Leslie Morgan Steiner, parenting author/blogger and native Washingtonian, says parenting has changed drastically since the days she scampered around the playground of Horace Mann Elementary School in Northwest D.C.
Standing on the bustling playground at Horace Mann Elementary School in Northwest D.C.'s Wesley Heights, Leslie Morgan Steiner fondly recalls the many years she spent playing there as a young girl.
"One of the things I have to confess I remember most is all the boys I would chase on this playground," says the author of Crazy Love, Mommy Wars and the forthcoming Baby Chase. "I would chase the boys and try to kiss them. Phil, Chris Barker, Fletcher, Oakley, Patrick Waters... oh, they were endless!"
Steiner, who also used to helm the Washington Post's parenting blog, "On Balance," says she's considerably changed since her childhood, as has being a parent in Washington, D.C.
"The one striking thing is that when I was a kid there were not a lot of parents here on the playground," Steiner says. "And right now I would say the ratio of parents to kids is about 1 to 10.
"But when I was a kid, your parents never came to the playground," she says. "There was an afterschool sports guy who oversaw stuff, but you were free here. The parents weren't watching you; they weren't at the edge of the field with their smartphone, taking pictures of you."
Steiner says the move to more "helicopter parenting" accompanied the move to more modern modes and models of parenting.
"My mom was a stay-at-home mom," Steiner explains. "She was raising four kids, pretty much by herself. Our dad was not an involved dad. He was your typical "Sixties Dad": he went to work every day and we didn't see much of him.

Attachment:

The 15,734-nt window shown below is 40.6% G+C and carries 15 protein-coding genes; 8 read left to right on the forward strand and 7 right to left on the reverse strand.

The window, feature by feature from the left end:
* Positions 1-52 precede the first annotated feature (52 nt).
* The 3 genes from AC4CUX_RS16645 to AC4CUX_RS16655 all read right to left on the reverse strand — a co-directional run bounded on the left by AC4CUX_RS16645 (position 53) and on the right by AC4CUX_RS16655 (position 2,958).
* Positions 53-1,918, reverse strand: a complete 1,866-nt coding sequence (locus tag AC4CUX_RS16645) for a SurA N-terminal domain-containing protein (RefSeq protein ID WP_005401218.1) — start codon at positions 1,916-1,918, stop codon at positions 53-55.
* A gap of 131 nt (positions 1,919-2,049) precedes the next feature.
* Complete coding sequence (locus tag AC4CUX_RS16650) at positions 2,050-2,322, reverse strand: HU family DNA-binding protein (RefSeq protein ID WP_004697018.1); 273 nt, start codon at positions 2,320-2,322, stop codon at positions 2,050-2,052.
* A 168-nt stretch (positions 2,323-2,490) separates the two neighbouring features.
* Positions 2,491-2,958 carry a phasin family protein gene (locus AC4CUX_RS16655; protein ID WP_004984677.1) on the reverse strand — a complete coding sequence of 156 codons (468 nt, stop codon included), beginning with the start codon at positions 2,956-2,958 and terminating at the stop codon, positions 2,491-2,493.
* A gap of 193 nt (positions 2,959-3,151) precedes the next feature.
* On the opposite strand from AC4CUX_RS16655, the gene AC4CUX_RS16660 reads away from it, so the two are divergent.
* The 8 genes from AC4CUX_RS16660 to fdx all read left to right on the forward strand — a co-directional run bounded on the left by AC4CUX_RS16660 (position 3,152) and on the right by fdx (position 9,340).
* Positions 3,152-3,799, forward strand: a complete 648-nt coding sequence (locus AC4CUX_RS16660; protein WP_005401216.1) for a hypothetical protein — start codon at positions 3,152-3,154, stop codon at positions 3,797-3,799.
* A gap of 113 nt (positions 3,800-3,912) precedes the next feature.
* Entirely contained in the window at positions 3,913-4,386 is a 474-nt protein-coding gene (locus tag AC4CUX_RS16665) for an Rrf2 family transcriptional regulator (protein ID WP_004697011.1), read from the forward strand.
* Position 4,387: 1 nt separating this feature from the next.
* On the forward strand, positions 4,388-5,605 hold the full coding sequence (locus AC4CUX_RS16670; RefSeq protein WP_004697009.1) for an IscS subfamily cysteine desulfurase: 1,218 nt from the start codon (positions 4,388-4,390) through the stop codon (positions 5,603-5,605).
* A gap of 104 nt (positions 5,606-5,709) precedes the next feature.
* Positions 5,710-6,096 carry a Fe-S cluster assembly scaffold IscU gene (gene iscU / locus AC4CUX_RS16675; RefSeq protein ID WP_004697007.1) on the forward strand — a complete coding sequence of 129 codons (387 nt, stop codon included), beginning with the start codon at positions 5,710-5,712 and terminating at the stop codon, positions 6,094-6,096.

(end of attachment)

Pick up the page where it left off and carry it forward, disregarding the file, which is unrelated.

"Starting in first grade we walked to school, we walked home for lunch, we walked back to school. All of our friends had this kind of freedom."
The size of families has changed as well, Steiner says. "Most families have two, or maybe three kids and the parents have the ability to keep a much closer eye on a smaller number of kids. Dads are much more involved and so they're doing a lot more. So I think that's really what explains the rise in helicopter parents in the space of just one generation."
Steiner says many people see letting one's kids go free as "bad parenting," but she insists that very freedom was "one of the most glorious parts of my childhood."
Granted, misfortune would occasionally accompany this independence.
"A few bad things happened," Steiner says, "very minor things like the time I lost $5 on this playground, and I couldn't find it and it was a fortune. I think I'm still going to look for it today; maybe it's around here somewhere!"
Changes in parenting
These problems, Steiner says, were minor compared with "what parents are terrified of today. They are so afraid of abductions and other things.
"I wasn't necessarily aware of it at the time, but I had a better childhood growing up in Washington D.C., than my own kids have today."
That's why Steiner says she tries to extend some freedom and independence to her own children, like granting them a "three-block freedom" around their Georgetown neighborhood. "And the first couple times they did it, I followed them," Steiner says. "A block behind them to make sure it was all fine."
Another shift in parenting Steiner has witnessed is the increasing number of educated women and mothers.
"The number of women with college degrees has more than doubled in the last 20 or 30 years," Steiner says. "And this means that more women work. But it also means that they approach parenting more as a job, or a career, where you are supposed to have accolades and it's more of an achievement."